Advancing Health for Life and health care reform will require a major collaborative effort. The AHA board has taken a very strong leadership position among its members, and it is gratifying to see that the health care reform principles of so many other groups resemble our own. AARP, physician groups, the Commonwealth Fund and others all have proposals similar to ours, and there is also major support from both the business and labor sectors. It’s clear that the groundwork that has come out of Health for Life will be put to great use going forward.
Health for Life is a comprehensive policy framework—an organized group of strategic goals coupled with a series of policy alternatives that could successfully achieve those goals. Those strategic goals fall into the following categories: focus on wellness; efficient, affordable care; highest quality care; best information about patient health status and provider performance; and health coverage for all, paid for by all. Together, they represent a unified policy response.
Linked to Health for Life is a defined set of actions that hospitals can take on their own initiative and authority, without any need for new legislation or changed regulation. The objective of this step, called “The Pursuit of Excellence,” is to help hospitals organize their own thinking about improvement and, most importantly, to show our partners in this endeavor that those leading the charge must be prepared to get into the thick of the battle themselves. The proposed actions in Pursuit of Excellence are consistent with the “six aims” defined in the Institute of Medicine’s landmark report on the quality chasm in health care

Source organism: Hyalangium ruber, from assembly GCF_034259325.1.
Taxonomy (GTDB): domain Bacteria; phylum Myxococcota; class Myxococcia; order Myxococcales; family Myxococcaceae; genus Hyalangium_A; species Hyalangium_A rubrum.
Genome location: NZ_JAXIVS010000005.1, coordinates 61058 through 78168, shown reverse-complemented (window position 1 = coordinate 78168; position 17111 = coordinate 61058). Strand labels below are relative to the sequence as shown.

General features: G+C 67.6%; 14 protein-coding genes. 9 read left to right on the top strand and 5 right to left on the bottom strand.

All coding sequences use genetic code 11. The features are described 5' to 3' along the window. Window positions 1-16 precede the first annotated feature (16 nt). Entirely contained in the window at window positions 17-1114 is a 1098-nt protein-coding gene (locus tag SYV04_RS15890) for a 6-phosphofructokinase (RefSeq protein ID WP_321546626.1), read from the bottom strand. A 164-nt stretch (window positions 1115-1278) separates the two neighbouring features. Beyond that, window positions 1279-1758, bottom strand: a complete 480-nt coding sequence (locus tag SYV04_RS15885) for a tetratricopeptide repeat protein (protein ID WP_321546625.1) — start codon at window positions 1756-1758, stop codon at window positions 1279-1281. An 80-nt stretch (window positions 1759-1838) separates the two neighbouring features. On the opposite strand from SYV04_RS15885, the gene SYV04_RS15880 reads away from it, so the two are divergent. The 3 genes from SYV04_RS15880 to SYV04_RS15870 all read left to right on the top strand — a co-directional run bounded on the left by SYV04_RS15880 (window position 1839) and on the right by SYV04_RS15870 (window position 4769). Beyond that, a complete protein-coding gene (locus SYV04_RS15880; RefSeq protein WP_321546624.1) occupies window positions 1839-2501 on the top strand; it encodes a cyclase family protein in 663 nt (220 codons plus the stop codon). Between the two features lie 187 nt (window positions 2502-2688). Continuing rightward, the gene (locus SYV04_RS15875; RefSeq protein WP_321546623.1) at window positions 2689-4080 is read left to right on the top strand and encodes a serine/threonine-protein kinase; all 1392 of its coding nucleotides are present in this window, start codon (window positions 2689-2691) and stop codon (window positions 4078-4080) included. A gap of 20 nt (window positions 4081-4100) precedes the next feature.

Trustee Support for Health For Life
Hospital trustees need to become involved to help others understand the Health for Life principles and to serve in a major health care reform advocacy role. Trustees tend to have a broader range of experience and thus a broader view than others in health care. Hospital management and physician leadership have exceptional experience that is relevant to advancing our reform agenda but, by necessity, they are also charged by their boards to see to the current well-being of the organization and its stakeholders. So when the hospital hits a major fiscal crisis—and, unfortunately, hospitals are often in crisis—management must become totally focused on solving that fiscal problem. Management properly has a shorter-term and more internal view, often concentrated on overcoming huge obstacles to simply provide the financial and human resources to allow the hospital to function today. Trustees can and must rise above the immediate crises, look into the future and beyond the walls of their institution, and bring their own life experience to bear on a situation.
Applying this vantage point to health care reform, trustees need to pull together and be a persuasive force with policymakers. I take it as part of my AHA leadership responsibilities to help find the strategies to accomplish this. Much of it will be a grassroots movement. There can’t be an expectation that every single trustee has the time, but even if just a fraction of a hospital’s board is willing to become involved, working together to persuade other community leaders and policymakers of the urgency and the shape of reform, that is an enormous force when committed over the long term.
The Prospects for Health Care Reform
There is only one place in the health care system where there is a confluence of an understanding of community needs, knowledge of the blessings and curses of the health care system, and a compassion that recognizes the variety of conflicting interests that must come together in order for us to transform the way we help people in trouble. That place is the hospital boardroom. This is where health improvement and health care reform can generate its strongest force.